He stayed in the game, but man, that’s one that could’ve been way, way worse.

White Sox 7, Mariners 6: Todd Frazier struck out in his first three at-bats but made his last two count. Frazier tied the game up with an RBI single in the seventh inning and won it with a walkoff single down the left-field line in the ninth. Also in the ninth: three fans running on the field in two separate incidents. David Robertson was on the mound and he didn’t much care for the interruptions:

“The first two guys I was like, `Ok. All right. They’ve got it under control,” Robertson said. “The next guy, I got a little angry there.”

More like Guaranteed Irate field, amirite?

Royals 5, Marlins 2: Alcides Escobar homered, doubled, and drove in two runs but, wow, Jarrod Dyson, man:

Tigers 8, Twins 5: James McCann had four hits including a three-run homer as the Motor City Kitties sweep the Twinkies (note: if MLB is serious about getting young people into the game, all team names should be changed to their cutest possible variants, thereby securing the hearts and fandom of the five-year-old set).

Moore loses no-hitter with 2 outs in 9th, Giants top Dodgers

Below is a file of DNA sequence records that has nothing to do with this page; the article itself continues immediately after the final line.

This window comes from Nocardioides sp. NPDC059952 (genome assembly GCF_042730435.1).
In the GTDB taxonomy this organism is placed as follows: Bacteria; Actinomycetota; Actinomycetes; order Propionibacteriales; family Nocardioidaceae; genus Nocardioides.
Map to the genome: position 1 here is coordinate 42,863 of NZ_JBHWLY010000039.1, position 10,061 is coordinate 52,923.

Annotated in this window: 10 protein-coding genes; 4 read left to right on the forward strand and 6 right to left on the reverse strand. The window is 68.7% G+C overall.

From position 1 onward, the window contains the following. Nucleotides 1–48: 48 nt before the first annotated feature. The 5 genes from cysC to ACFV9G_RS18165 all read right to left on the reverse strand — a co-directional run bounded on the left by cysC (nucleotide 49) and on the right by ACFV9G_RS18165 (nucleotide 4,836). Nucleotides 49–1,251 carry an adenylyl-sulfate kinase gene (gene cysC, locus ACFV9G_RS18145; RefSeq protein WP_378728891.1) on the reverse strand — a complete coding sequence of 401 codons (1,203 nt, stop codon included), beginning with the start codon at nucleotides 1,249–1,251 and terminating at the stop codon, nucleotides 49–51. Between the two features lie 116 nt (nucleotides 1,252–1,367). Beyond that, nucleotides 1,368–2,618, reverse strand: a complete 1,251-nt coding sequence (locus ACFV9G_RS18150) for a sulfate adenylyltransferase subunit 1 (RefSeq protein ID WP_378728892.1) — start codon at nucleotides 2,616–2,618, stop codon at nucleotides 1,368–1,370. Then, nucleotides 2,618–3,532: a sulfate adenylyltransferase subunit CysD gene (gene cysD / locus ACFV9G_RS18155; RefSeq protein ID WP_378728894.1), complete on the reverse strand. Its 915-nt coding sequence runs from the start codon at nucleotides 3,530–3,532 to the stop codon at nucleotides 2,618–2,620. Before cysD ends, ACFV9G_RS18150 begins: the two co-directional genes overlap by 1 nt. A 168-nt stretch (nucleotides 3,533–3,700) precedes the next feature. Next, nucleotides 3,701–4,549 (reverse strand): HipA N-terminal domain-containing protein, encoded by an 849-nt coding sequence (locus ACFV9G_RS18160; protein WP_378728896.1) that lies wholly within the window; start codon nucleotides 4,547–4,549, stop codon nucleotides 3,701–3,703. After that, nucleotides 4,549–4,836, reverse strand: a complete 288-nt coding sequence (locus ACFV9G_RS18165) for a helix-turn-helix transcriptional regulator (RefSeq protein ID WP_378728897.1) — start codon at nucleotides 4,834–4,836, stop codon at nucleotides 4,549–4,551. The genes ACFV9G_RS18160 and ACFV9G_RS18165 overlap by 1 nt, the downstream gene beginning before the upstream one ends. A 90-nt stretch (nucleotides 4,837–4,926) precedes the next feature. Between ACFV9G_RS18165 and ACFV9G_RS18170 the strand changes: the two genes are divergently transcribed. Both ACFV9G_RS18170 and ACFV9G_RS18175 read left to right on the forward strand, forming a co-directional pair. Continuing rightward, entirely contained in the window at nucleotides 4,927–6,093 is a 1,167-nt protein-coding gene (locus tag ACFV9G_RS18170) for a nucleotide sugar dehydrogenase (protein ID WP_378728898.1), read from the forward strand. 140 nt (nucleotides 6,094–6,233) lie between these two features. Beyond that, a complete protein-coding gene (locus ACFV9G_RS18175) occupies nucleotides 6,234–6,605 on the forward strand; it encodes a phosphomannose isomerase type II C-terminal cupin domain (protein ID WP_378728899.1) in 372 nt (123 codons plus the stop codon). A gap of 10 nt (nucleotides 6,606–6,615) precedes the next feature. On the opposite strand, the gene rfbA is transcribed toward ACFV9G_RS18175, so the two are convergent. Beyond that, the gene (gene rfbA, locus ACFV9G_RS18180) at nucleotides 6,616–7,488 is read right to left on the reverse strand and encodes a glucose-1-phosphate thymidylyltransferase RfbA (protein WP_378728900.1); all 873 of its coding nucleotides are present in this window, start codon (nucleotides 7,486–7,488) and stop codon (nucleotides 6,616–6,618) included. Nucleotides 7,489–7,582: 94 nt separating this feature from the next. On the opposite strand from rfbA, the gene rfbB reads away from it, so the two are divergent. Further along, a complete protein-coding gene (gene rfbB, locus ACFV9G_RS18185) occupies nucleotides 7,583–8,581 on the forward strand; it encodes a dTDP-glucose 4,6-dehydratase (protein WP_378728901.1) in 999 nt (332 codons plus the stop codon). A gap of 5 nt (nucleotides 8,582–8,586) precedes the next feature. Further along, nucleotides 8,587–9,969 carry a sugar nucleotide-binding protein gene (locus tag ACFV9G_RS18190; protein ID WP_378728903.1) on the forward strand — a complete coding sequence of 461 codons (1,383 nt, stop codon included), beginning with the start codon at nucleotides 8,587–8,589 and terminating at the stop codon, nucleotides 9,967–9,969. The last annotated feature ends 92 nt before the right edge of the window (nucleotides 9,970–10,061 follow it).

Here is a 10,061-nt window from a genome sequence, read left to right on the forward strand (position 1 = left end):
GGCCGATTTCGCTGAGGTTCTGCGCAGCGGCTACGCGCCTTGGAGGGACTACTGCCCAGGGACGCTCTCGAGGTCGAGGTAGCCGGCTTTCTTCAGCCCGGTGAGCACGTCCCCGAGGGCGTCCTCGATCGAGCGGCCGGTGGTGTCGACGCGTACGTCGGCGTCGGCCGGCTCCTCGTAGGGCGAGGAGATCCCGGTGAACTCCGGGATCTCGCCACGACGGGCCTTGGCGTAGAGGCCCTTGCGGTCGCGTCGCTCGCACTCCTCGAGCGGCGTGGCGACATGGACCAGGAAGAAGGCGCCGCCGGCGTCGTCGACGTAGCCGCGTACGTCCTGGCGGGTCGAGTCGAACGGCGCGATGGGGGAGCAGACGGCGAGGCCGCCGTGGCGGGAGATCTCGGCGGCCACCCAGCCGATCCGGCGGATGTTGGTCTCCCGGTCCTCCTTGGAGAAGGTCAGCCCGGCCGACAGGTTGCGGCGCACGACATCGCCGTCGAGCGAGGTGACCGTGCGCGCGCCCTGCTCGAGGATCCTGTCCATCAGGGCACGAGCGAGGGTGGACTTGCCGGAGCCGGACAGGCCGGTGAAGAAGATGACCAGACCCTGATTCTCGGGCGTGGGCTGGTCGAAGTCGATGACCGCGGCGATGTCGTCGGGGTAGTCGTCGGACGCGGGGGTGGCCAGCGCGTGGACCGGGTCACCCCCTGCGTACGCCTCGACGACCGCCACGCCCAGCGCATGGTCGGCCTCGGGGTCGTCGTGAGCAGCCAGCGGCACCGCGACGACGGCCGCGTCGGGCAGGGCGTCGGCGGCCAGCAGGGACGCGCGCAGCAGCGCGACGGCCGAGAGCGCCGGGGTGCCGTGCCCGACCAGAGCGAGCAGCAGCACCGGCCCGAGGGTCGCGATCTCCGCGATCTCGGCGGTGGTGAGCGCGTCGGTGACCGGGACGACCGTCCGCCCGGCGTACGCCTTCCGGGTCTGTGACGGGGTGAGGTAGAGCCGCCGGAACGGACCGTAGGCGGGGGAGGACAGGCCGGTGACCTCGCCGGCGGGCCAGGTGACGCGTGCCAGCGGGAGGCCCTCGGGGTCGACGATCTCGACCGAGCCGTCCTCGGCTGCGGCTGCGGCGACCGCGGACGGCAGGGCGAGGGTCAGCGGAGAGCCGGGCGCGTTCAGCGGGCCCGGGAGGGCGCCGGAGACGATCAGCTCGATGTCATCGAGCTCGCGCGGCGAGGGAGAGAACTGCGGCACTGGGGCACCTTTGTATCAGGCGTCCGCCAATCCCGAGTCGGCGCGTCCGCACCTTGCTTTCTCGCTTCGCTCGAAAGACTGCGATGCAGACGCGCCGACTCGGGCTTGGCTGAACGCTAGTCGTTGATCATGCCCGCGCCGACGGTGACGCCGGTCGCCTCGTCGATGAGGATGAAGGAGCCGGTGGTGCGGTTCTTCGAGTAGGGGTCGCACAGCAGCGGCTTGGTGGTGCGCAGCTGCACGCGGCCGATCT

160825-matt-moore
Getty Images
1 Comment

LOS ANGELES (AP) San Francisco lefty Matt Moore lost his no-hit bid with two outs in the ninth inning on a soft, clean single by Corey Seager, and the Giants beat the Los Angeles Dodgers 4-0 Thursday night.

Moore’s try ended on his 133rd pitch. It was Seager Bobblehead Night at Dodger Stadium, and a sellout crowd cheered Moore after the ball plopped onto the grass in shallow right field.

Moore was pulled immediately. Giants manager Bruce Bochy had been pacing in the dugout for a couple of innings as Moore’s pitch count climbed – he missed most of the last two seasons after Tommy John surgery.

Giants center fielder Denard Span sprinted for two outstanding catches, including a leadoff grab in the ninth, to give Moore a chance.

Moore earned his first win for the Giants since they got him in a trade with Tampa Bay on Aug. 1.

The 27-year-old Moore nearly gave San Francisco a major league record five straight years with a no-hitter. And he almost became the first Giants pitcher to no-hit the archrival Dodgers since 1915, when New York’s Rube Marquard stopped Brooklyn.

Moore struck out seven and walked three. Reliever Santiago Casilla needed just one pitch to get the final out.

The win moved the Giants within two games of the NL West-leading Dodgers.